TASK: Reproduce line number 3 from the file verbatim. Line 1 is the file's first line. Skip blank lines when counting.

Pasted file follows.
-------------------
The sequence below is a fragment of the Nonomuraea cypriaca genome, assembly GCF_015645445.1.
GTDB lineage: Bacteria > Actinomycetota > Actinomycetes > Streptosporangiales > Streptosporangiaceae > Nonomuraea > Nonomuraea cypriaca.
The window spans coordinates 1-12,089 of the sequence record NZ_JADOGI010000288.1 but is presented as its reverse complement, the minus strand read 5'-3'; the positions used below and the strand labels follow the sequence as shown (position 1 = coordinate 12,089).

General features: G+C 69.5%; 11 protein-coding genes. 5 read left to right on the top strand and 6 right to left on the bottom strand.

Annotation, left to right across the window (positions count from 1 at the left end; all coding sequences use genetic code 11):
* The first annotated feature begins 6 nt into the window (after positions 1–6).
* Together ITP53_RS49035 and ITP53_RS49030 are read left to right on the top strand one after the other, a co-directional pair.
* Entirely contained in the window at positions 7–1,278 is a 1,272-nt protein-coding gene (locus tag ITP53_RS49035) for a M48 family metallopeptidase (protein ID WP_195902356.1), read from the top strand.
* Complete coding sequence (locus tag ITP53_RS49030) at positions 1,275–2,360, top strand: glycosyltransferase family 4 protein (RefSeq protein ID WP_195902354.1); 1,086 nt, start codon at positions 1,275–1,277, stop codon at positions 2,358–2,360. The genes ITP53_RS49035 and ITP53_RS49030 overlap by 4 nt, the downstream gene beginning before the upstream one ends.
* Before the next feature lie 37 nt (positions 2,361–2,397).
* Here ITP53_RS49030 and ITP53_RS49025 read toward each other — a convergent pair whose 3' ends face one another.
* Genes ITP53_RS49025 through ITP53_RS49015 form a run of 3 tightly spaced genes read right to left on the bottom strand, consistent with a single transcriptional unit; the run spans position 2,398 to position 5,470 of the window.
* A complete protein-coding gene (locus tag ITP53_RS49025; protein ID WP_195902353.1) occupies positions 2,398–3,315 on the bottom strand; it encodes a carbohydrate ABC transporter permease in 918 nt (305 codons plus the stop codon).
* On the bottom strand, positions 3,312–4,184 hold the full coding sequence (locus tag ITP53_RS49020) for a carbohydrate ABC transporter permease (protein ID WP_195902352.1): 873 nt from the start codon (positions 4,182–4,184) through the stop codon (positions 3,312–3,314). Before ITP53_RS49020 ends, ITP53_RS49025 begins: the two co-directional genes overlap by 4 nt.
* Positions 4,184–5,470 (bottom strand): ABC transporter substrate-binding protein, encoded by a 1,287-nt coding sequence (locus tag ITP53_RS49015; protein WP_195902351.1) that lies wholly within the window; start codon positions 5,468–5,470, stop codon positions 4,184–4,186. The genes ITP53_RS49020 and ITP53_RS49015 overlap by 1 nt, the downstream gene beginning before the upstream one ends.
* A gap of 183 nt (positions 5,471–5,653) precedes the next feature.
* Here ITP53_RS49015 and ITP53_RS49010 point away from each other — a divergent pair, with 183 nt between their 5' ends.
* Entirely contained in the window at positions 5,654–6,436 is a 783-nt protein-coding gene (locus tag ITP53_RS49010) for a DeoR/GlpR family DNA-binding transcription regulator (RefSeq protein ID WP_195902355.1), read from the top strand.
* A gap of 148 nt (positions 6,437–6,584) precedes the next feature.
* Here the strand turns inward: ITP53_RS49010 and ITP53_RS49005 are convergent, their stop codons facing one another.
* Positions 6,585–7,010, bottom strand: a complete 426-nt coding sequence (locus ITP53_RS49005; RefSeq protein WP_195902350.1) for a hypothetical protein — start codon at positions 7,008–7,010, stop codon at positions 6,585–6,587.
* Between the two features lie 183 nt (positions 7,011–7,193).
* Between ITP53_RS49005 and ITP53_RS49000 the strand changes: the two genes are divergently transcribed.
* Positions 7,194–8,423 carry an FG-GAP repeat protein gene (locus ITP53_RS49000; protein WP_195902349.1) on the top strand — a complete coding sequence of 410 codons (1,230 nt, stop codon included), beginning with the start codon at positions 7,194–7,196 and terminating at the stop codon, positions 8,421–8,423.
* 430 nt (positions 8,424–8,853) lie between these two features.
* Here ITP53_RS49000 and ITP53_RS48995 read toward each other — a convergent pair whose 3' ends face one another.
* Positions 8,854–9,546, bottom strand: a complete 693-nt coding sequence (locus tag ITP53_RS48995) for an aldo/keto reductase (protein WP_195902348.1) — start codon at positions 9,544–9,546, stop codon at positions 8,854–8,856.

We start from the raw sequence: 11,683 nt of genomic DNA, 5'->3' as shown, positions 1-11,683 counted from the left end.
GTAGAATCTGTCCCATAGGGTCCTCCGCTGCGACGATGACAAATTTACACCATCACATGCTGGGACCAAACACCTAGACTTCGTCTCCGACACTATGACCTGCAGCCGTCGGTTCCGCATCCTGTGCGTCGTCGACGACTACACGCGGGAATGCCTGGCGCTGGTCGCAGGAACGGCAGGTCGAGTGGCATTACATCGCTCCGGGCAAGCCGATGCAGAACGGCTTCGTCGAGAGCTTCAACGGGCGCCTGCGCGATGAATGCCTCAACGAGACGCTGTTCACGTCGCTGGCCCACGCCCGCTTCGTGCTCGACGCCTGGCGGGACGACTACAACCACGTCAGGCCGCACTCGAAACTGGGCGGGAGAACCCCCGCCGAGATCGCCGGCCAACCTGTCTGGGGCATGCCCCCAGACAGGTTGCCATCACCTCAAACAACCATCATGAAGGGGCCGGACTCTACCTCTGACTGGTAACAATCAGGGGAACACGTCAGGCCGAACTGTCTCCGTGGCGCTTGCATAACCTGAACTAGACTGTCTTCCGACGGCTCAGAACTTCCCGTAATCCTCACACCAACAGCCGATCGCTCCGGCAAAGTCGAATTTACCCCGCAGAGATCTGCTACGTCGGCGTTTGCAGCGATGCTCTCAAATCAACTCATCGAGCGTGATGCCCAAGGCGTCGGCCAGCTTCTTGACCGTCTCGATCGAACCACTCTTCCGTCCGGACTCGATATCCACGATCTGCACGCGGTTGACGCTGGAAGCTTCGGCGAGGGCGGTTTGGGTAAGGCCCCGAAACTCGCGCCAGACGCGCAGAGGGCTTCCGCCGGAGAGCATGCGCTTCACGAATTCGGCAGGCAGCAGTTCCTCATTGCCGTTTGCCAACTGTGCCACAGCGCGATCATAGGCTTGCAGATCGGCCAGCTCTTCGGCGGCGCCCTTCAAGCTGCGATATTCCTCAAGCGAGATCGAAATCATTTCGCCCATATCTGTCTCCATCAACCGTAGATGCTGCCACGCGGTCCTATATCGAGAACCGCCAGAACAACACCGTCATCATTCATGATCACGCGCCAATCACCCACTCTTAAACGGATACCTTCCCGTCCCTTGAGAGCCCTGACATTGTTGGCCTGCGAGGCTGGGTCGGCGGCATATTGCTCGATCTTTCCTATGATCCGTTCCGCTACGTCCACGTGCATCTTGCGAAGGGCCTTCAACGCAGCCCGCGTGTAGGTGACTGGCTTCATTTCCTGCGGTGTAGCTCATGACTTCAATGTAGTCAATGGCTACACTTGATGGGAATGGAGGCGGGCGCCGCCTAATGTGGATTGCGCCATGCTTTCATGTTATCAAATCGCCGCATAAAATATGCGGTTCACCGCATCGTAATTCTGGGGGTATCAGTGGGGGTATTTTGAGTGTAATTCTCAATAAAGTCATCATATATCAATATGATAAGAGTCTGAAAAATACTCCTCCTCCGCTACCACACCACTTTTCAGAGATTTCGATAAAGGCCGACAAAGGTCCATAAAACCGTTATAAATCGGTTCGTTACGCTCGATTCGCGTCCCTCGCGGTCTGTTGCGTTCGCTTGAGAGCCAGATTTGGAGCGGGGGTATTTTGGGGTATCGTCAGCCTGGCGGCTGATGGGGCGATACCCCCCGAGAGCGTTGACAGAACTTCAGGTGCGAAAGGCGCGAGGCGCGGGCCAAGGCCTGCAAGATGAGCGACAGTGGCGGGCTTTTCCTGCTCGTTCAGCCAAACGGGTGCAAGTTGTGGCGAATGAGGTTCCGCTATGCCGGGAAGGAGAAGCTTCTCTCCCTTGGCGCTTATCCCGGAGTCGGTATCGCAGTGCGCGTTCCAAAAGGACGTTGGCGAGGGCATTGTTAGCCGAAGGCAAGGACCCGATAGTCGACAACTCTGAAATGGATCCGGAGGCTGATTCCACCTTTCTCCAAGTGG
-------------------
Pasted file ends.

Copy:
The window spans coordinates 1-12,089 of the sequence record NZ_JADOGI010000288.1 but is presented as its reverse complement, the minus strand read 5'-3'; the positions used below and the strand labels follow the sequence as shown (position 1 = coordinate 12,089).